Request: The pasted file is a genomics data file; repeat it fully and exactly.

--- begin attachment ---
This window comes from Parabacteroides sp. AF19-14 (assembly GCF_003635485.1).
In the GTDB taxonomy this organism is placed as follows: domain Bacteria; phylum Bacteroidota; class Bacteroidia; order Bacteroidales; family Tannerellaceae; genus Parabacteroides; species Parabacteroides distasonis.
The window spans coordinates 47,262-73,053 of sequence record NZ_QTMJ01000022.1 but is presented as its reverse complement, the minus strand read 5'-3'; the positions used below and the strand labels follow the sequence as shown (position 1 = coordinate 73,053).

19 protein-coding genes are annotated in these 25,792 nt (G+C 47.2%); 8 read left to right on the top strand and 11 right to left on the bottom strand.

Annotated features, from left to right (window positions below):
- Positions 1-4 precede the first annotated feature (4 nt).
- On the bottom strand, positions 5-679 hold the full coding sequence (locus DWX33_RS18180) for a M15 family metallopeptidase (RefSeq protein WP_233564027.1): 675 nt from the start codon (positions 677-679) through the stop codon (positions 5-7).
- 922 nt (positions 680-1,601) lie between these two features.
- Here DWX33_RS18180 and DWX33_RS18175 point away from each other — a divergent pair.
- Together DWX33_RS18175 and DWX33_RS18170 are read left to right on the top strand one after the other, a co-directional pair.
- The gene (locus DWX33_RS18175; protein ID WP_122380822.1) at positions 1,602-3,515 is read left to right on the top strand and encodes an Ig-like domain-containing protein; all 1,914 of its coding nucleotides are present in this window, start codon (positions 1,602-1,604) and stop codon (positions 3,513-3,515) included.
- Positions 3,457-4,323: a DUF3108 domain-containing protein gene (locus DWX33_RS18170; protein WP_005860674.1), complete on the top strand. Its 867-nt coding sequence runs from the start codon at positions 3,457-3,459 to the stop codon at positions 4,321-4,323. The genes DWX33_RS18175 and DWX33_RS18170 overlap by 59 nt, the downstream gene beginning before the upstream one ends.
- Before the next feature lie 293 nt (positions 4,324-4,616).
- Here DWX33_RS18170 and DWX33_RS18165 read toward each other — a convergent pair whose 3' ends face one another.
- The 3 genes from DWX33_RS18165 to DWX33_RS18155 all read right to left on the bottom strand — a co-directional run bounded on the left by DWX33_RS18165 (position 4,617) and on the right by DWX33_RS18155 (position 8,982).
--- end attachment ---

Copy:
This window comes from Parabacteroides sp. AF19-14 (assembly GCF_003635485.1).
In the GTDB taxonomy this organism is placed as follows: domain Bacteria; phylum Bacteroidota; class Bacteroidia; order Bacteroidales; family Tannerellaceae; genus Parabacteroides; species Parabacteroides distasonis.
The window spans coordinates 47,262-73,053 of sequence record NZ_QTMJ01000022.1 but is presented as its reverse complement, the minus strand read 5'-3'; the positions used below and the strand labels follow the sequence as shown (position 1 = coordinate 73,053).

19 protein-coding genes are annotated in these 25,792 nt (G+C 47.2%); 8 read left to right on the top strand and 11 right to left on the bottom strand.

Annotated features, from left to right (window positions below):
- Positions 1-4 precede the first annotated feature (4 nt).
- On the bottom strand, positions 5-679 hold the full coding sequence (locus DWX33_RS18180) for a M15 family metallopeptidase (RefSeq protein WP_233564027.1): 675 nt from the start codon (positions 677-679) through the stop codon (positions 5-7).
- 922 nt (positions 680-1,601) lie between these two features.
- Here DWX33_RS18180 and DWX33_RS18175 point away from each other — a divergent pair.
- Together DWX33_RS18175 and DWX33_RS18170 are read left to right on the top strand one after the other, a co-directional pair.
- The gene (locus DWX33_RS18175; protein ID WP_122380822.1) at positions 1,602-3,515 is read left to right on the top strand and encodes an Ig-like domain-containing protein; all 1,914 of its coding nucleotides are present in this window, start codon (positions 1,602-1,604) and stop codon (positions 3,513-3,515) included.
- Positions 3,457-4,323: a DUF3108 domain-containing protein gene (locus DWX33_RS18170; protein WP_005860674.1), complete on the top strand. Its 867-nt coding sequence runs from the start codon at positions 3,457-3,459 to the stop codon at positions 4,321-4,323. The genes DWX33_RS18175 and DWX33_RS18170 overlap by 59 nt, the downstream gene beginning before the upstream one ends.
- Before the next feature lie 293 nt (positions 4,324-4,616).
- Here DWX33_RS18170 and DWX33_RS18165 read toward each other — a convergent pair whose 3' ends face one another.
- The 3 genes from DWX33_RS18165 to DWX33_RS18155 all read right to left on the bottom strand — a co-directional run bounded on the left by DWX33_RS18165 (position 4,617) and on the right by DWX33_RS18155 (position 8,982).